Hence, the >networking strategy> addresses first and foremost the HOW of the program implementation and contributes to the quality of its results. As such, it is closely connected to the building of and part of the overall activating methodology of SouthMed CV: To begin with, the Consortium partners themselves are also subjects of transformational learning; the project beneficiaries are not merely at the receiving end of funding and capacity building, but are bringing their own practice and knowledge to the action. Starting with ourselves, working inside-out was chosen as the approach for mapping and networking.
The version 1.0. of South Med CV Networking Strategy was presented by the German Commission for UNESCO on July 1st, 2015 and discussed by all partners present at the occasion of the Barcelona partners’ meeting.
Three main purposes of networking were identified among the SouthMed CV partners as a priority for 2015/2016:
- Motivate QUALITY applications from the seven eligible program countries
(2015, August through October)
- EMPOWER the first group of sub-grantees through peer-learning and coaching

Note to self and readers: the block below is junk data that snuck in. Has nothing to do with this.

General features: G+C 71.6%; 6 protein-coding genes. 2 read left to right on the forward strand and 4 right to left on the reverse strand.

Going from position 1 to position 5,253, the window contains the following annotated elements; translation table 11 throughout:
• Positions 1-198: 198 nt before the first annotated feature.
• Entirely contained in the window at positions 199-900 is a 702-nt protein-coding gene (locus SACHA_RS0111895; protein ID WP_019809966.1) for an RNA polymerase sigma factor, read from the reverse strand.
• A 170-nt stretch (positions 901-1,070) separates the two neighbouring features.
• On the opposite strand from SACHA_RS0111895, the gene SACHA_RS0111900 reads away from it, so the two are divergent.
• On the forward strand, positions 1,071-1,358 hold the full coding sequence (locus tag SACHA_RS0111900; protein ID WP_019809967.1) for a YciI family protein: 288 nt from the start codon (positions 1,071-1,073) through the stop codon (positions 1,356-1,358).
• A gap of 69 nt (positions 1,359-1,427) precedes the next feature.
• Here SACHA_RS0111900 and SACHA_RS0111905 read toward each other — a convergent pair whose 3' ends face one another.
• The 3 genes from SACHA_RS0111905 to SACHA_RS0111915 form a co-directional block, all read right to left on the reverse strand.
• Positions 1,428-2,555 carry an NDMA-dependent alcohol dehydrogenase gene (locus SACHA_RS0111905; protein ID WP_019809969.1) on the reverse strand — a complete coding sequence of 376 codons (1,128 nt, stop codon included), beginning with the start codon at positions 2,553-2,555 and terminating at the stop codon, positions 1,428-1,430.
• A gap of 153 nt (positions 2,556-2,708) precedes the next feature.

(2016, February through June)
- EXPAND the outreach towards a second group of sub-grantees by mapping accessible networks at the local, regional and regional level
(2016, August through October)
The partners shared existing working relations and connections with relevant initiatives and networks in the seven eligible program countries, as well as synergies with upcoming working visits.
This version 2.0. of South Med CV Networking Strategy is the result of the workshop “Towards a South Med CV Networking Strategy” on December 9, 2015 prepared by the German Commission for UNESCO with Houssem Bel Hadj (consultant, Tunisia), discussed and agreed upon by the partners present on the occasion of the Alexandria partners’ meeting
The first workshop session summarized the state of internal networking and self-learning (I):